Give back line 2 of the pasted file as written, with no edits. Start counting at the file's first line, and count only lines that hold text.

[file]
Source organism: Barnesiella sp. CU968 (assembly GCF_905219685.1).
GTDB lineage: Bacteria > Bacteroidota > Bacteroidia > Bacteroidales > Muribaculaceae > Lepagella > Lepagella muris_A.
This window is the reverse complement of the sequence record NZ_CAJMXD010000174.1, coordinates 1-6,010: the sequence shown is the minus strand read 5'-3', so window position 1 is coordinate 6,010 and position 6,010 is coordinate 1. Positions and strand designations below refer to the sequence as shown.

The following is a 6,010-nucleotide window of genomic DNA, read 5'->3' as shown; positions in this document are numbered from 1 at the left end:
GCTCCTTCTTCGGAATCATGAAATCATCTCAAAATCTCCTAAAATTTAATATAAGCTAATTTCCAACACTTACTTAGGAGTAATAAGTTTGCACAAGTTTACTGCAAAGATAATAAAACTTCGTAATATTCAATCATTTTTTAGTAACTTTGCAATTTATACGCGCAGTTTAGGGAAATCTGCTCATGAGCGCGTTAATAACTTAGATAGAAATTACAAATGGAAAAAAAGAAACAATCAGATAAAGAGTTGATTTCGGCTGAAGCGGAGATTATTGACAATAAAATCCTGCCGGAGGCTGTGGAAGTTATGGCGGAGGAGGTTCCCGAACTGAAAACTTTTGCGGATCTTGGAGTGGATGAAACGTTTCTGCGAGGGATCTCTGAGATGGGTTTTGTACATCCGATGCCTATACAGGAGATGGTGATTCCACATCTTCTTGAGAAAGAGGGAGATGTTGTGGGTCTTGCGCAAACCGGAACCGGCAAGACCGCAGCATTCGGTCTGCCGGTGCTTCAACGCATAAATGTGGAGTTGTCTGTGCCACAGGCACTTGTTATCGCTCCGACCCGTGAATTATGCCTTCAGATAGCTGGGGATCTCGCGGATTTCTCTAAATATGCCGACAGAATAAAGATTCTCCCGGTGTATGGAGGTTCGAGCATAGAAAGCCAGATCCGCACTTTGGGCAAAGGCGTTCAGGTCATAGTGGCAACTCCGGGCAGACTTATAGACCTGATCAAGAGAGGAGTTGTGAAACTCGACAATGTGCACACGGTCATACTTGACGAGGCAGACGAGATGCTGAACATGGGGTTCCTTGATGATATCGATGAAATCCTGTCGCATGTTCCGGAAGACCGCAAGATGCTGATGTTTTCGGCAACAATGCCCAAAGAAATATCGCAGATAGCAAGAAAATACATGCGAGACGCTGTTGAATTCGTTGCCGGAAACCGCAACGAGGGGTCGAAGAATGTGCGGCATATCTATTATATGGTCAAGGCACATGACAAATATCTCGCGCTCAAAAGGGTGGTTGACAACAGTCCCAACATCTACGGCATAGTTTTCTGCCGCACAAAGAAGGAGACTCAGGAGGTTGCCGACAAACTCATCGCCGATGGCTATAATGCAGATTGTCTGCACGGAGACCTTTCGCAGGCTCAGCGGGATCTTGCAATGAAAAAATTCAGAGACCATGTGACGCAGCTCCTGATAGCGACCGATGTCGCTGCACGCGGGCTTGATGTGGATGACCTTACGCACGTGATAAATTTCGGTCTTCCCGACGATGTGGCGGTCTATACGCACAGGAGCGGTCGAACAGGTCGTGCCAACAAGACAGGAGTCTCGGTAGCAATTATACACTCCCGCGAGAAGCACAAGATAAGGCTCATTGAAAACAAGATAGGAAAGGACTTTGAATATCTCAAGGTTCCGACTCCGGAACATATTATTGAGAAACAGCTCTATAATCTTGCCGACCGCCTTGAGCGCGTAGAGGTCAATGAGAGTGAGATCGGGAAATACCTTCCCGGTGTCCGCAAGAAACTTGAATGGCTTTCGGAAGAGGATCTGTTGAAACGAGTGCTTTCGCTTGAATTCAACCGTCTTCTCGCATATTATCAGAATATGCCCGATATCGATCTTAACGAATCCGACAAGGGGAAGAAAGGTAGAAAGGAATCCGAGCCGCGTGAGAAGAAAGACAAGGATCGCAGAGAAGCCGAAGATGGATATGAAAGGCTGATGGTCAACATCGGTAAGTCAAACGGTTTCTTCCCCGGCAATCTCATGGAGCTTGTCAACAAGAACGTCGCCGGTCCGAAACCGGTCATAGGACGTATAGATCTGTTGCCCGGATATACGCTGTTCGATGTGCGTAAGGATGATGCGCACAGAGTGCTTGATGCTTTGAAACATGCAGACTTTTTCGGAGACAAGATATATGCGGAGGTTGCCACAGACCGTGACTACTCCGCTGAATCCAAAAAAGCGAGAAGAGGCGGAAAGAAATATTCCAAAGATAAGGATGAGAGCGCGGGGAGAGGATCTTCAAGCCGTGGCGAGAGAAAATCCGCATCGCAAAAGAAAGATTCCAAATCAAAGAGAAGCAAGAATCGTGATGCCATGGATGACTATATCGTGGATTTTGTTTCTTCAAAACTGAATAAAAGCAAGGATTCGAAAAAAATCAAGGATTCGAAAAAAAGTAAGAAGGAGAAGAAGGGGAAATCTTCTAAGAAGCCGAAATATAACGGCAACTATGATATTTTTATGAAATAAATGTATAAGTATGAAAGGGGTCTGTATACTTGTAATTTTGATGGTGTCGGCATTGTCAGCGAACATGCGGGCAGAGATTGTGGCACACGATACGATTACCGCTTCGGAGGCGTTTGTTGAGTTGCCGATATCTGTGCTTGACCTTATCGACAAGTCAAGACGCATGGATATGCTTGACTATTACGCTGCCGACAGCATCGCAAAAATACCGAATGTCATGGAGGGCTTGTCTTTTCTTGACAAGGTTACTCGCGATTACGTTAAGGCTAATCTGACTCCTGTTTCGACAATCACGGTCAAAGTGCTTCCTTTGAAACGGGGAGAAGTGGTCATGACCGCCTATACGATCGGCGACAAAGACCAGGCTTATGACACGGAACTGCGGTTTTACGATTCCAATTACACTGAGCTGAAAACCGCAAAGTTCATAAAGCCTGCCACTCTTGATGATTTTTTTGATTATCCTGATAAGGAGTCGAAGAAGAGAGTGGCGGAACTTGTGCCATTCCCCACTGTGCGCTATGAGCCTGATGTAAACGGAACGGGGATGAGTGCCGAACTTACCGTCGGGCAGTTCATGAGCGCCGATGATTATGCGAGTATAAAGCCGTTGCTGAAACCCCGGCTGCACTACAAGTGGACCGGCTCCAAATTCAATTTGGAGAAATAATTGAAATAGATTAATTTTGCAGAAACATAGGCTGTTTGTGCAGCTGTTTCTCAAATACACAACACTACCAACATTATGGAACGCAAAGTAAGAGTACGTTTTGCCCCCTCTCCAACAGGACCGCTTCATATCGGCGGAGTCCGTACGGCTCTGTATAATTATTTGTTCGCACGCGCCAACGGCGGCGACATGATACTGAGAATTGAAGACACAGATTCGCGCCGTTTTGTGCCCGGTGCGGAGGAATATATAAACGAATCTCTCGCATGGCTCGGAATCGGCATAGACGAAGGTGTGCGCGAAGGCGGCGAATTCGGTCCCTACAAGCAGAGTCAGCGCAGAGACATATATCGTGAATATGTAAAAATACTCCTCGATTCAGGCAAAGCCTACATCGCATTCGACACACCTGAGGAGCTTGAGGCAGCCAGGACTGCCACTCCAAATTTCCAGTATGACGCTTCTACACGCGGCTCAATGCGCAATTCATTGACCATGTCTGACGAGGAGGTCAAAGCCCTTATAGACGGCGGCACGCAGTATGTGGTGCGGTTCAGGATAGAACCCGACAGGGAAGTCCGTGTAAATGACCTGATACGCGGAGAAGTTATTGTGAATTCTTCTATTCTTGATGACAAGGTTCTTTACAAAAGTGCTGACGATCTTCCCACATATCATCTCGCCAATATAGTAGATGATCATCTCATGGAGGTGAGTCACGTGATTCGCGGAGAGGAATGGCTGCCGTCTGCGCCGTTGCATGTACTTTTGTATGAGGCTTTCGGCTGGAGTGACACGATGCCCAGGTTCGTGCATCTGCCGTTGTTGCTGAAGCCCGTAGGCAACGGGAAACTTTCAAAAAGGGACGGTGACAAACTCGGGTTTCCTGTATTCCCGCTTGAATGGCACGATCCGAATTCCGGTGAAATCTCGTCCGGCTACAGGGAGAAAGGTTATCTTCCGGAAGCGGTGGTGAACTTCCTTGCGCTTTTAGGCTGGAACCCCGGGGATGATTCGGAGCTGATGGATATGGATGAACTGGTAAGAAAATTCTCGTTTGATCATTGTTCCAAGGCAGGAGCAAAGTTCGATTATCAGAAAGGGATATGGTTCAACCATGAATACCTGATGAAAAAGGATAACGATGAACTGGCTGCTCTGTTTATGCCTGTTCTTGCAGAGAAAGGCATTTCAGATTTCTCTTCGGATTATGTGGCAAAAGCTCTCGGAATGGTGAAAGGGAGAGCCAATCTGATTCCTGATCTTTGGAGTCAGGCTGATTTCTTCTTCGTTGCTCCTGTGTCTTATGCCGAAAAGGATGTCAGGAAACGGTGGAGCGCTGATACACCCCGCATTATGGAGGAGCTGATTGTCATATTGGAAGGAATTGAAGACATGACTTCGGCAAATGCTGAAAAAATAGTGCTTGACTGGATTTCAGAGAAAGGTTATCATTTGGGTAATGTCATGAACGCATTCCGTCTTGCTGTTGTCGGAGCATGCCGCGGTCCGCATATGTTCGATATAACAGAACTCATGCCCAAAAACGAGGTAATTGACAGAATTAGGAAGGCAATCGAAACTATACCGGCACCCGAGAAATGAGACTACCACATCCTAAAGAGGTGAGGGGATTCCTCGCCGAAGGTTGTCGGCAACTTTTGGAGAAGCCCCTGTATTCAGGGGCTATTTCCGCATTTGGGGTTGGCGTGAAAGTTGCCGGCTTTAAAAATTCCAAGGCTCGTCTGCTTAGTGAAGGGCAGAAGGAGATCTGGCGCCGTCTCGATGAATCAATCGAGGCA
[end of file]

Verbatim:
GTDB lineage: Bacteria > Bacteroidota > Bacteroidia > Bacteroidales > Muribaculaceae > Lepagella > Lepagella muris_A.